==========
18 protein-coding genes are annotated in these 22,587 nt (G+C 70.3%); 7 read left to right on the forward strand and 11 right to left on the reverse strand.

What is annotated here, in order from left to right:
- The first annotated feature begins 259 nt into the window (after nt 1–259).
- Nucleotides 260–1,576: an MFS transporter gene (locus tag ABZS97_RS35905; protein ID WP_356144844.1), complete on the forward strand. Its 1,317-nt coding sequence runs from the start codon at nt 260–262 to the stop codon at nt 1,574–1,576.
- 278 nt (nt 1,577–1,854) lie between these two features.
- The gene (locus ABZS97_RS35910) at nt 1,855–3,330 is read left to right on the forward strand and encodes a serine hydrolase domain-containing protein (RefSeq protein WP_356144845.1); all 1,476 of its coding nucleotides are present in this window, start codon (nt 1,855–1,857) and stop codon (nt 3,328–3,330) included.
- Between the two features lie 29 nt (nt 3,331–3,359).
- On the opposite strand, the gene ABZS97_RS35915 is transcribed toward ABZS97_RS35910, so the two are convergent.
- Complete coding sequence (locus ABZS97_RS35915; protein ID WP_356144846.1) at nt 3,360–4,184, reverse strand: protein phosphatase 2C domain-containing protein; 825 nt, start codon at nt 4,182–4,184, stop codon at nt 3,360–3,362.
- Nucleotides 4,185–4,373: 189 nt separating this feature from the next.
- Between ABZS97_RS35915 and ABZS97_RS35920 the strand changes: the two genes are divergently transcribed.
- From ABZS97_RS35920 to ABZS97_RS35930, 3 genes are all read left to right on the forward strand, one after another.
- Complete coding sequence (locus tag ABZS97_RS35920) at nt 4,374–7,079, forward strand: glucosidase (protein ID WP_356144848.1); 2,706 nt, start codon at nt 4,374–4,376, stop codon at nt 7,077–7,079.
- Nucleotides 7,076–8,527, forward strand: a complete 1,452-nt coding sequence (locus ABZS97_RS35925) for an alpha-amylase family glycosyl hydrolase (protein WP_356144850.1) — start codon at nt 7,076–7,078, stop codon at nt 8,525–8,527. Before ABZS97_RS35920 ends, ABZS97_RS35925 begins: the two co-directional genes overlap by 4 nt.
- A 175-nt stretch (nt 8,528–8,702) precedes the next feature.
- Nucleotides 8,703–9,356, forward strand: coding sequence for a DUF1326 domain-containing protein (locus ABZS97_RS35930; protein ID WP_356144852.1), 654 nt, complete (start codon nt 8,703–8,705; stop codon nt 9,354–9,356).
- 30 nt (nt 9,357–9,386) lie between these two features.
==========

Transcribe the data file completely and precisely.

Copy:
18 protein-coding genes are annotated in these 22,587 nt (G+C 70.3%); 7 read left to right on the forward strand and 11 right to left on the reverse strand.

What is annotated here, in order from left to right:
- The first annotated feature begins 259 nt into the window (after nt 1–259).
- Nucleotides 260–1,576: an MFS transporter gene (locus tag ABZS97_RS35905; protein ID WP_356144844.1), complete on the forward strand. Its 1,317-nt coding sequence runs from the start codon at nt 260–262 to the stop codon at nt 1,574–1,576.
- 278 nt (nt 1,577–1,854) lie between these two features.
- The gene (locus ABZS97_RS35910) at nt 1,855–3,330 is read left to right on the forward strand and encodes a serine hydrolase domain-containing protein (RefSeq protein WP_356144845.1); all 1,476 of its coding nucleotides are present in this window, start codon (nt 1,855–1,857) and stop codon (nt 3,328–3,330) included.
- Between the two features lie 29 nt (nt 3,331–3,359).
- On the opposite strand, the gene ABZS97_RS35915 is transcribed toward ABZS97_RS35910, so the two are convergent.
- Complete coding sequence (locus ABZS97_RS35915; protein ID WP_356144846.1) at nt 3,360–4,184, reverse strand: protein phosphatase 2C domain-containing protein; 825 nt, start codon at nt 4,182–4,184, stop codon at nt 3,360–3,362.
- Nucleotides 4,185–4,373: 189 nt separating this feature from the next.
- Between ABZS97_RS35915 and ABZS97_RS35920 the strand changes: the two genes are divergently transcribed.
- From ABZS97_RS35920 to ABZS97_RS35930, 3 genes are all read left to right on the forward strand, one after another.
- Complete coding sequence (locus tag ABZS97_RS35920) at nt 4,374–7,079, forward strand: glucosidase (protein ID WP_356144848.1); 2,706 nt, start codon at nt 4,374–4,376, stop codon at nt 7,077–7,079.
- Nucleotides 7,076–8,527, forward strand: a complete 1,452-nt coding sequence (locus ABZS97_RS35925) for an alpha-amylase family glycosyl hydrolase (protein WP_356144850.1) — start codon at nt 7,076–7,078, stop codon at nt 8,525–8,527. Before ABZS97_RS35920 ends, ABZS97_RS35925 begins: the two co-directional genes overlap by 4 nt.
- A 175-nt stretch (nt 8,528–8,702) precedes the next feature.
- Nucleotides 8,703–9,356, forward strand: coding sequence for a DUF1326 domain-containing protein (locus ABZS97_RS35930; protein ID WP_356144852.1), 654 nt, complete (start codon nt 8,703–8,705; stop codon nt 9,354–9,356).
- 30 nt (nt 9,357–9,386) lie between these two features.